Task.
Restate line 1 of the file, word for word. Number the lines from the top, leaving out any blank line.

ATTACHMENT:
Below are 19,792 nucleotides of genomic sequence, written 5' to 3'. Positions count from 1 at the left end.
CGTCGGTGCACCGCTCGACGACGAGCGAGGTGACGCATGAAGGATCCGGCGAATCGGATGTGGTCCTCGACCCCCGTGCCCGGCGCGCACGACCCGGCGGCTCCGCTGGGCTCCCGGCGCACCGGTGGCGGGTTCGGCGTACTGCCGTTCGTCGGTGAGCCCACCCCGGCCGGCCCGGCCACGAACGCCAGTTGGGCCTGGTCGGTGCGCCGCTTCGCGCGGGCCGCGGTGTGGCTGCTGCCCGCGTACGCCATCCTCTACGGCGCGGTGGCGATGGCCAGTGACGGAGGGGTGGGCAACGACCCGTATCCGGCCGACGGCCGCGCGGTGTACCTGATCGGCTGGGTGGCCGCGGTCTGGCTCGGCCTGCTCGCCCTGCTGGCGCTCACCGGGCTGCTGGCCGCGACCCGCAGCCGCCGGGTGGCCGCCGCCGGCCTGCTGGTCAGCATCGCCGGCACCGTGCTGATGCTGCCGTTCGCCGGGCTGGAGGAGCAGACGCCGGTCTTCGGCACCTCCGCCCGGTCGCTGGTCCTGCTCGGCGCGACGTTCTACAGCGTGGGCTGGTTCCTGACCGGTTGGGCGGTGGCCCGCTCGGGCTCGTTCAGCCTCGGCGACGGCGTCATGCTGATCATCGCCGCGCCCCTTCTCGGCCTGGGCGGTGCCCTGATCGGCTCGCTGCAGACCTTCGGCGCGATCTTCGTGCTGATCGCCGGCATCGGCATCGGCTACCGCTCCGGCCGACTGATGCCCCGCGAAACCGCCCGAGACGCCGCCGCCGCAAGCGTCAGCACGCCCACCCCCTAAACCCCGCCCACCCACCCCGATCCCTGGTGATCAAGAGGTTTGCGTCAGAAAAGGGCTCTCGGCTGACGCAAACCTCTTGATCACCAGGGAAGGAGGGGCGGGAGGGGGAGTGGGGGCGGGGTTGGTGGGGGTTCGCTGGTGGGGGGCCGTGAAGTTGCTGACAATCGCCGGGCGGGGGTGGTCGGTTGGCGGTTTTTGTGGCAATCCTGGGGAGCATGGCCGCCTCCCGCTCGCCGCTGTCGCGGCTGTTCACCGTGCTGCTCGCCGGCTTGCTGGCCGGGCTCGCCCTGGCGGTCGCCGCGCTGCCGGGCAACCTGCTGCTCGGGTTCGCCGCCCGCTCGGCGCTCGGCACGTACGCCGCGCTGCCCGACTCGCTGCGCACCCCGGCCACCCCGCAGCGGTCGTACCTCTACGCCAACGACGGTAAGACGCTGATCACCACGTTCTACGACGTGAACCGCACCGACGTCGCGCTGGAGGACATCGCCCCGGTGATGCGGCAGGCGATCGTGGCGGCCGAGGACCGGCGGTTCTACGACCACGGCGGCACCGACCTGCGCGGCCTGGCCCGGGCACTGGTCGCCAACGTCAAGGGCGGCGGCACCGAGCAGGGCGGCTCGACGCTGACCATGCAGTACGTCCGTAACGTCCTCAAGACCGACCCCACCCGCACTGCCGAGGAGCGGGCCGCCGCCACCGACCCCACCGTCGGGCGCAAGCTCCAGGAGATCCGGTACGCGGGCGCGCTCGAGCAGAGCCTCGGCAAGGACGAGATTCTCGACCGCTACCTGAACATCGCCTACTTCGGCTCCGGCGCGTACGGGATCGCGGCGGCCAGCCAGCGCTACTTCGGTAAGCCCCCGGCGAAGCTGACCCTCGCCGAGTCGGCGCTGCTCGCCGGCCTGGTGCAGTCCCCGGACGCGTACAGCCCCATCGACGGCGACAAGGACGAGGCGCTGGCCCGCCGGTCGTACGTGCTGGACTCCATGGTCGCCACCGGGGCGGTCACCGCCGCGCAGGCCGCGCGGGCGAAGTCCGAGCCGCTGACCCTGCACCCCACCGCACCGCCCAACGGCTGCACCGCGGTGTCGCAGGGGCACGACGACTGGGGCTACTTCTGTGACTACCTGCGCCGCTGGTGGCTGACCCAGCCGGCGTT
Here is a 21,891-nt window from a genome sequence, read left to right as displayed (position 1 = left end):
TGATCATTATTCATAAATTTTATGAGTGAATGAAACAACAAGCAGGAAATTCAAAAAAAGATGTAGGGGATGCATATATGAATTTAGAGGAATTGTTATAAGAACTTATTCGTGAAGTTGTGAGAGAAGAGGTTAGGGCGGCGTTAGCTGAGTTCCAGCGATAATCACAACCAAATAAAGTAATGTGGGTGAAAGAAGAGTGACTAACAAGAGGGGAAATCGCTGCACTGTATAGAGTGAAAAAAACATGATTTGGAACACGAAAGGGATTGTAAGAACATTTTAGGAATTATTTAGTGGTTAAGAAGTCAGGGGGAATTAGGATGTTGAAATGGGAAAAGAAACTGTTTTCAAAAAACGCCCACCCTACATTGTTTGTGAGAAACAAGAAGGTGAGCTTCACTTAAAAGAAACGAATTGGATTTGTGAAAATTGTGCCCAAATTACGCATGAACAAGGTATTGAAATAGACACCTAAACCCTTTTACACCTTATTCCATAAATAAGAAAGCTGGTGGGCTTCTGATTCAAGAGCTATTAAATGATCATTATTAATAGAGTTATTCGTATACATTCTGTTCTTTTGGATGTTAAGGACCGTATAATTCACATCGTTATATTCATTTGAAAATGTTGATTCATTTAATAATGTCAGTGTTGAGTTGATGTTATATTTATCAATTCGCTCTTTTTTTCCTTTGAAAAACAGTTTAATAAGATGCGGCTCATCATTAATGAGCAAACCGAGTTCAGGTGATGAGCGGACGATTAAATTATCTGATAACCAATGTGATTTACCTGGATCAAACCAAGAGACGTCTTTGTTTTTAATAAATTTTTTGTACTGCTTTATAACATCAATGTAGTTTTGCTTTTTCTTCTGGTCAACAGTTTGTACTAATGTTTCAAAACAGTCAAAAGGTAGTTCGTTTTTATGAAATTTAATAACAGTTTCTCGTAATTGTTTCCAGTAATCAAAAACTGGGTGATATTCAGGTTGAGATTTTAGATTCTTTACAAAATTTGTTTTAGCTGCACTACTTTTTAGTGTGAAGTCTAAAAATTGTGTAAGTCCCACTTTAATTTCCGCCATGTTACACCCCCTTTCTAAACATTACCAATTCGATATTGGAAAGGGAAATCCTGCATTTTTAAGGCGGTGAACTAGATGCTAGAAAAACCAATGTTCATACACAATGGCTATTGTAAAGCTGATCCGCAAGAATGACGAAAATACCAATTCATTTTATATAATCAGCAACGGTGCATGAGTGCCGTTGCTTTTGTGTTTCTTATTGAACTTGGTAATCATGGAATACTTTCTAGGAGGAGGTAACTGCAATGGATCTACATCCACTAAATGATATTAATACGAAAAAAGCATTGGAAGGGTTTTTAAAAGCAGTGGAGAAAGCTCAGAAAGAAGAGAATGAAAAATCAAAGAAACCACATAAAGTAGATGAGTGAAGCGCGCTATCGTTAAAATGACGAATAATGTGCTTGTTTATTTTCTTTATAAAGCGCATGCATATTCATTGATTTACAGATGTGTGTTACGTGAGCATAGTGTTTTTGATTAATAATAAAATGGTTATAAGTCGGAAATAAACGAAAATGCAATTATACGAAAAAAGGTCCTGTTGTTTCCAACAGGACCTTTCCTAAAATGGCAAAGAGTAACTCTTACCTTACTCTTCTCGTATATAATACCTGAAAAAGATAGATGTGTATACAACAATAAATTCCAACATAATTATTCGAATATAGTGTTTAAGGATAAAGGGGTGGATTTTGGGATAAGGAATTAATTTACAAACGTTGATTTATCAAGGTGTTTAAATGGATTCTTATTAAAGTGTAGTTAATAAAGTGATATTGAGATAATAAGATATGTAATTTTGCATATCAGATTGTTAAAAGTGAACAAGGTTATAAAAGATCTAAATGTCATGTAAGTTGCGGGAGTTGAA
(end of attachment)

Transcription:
Below are 19,792 nucleotides of genomic sequence, written 5' to 3'. Positions count from 1 at the left end.